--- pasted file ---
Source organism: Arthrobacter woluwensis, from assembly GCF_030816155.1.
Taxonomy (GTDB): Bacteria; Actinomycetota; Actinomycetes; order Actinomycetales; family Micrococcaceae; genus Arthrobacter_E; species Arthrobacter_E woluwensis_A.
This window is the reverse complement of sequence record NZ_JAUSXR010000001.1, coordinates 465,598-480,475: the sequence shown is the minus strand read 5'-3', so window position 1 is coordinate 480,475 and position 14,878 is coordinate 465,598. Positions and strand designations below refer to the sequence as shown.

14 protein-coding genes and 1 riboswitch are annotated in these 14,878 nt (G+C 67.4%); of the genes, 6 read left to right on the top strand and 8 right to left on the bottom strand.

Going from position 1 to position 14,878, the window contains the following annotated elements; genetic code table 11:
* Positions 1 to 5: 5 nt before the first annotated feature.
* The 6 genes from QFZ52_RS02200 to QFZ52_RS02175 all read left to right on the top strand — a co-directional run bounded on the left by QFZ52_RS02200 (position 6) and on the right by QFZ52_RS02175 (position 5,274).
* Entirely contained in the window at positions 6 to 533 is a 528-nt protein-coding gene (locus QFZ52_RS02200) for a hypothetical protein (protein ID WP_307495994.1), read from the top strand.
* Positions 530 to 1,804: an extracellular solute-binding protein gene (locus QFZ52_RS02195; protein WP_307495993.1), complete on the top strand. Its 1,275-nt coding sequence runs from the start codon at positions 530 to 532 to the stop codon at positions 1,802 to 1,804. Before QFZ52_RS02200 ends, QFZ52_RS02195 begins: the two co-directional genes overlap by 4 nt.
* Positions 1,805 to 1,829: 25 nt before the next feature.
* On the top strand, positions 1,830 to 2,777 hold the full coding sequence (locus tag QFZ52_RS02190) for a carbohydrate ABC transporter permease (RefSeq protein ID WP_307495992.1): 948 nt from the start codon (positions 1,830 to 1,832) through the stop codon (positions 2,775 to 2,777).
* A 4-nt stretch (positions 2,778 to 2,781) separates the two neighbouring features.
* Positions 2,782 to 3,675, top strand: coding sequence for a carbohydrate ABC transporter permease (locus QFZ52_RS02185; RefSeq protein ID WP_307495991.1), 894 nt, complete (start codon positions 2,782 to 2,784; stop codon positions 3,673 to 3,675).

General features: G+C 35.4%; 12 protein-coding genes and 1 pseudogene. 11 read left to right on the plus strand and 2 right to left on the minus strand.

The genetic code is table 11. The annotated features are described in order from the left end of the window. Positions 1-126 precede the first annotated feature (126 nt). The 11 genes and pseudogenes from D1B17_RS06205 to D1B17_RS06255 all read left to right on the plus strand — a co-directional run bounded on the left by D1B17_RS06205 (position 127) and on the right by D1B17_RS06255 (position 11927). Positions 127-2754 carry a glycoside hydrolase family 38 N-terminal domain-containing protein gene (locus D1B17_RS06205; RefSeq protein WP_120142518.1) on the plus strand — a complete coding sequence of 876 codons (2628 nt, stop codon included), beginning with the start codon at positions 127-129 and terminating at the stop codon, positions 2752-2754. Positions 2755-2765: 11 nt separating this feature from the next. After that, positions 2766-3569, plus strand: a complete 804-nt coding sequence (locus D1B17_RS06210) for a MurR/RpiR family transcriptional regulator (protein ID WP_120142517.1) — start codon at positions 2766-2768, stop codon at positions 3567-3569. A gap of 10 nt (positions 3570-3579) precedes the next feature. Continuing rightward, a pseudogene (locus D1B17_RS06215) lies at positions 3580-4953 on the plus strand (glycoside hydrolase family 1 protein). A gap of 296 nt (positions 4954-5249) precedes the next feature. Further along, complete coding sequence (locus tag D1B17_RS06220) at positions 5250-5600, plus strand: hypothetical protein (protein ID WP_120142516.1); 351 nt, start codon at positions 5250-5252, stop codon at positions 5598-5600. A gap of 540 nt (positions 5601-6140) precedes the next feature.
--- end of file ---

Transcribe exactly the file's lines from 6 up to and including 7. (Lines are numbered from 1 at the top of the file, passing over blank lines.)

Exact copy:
* Positions 1 to 5: 5 nt before the first annotated feature.
* The 6 genes from QFZ52_RS02200 to QFZ52_RS02175 all read left to right on the top strand — a co-directional run bounded on the left by QFZ52_RS02200 (position 6) and on the right by QFZ52_RS02175 (position 5,274).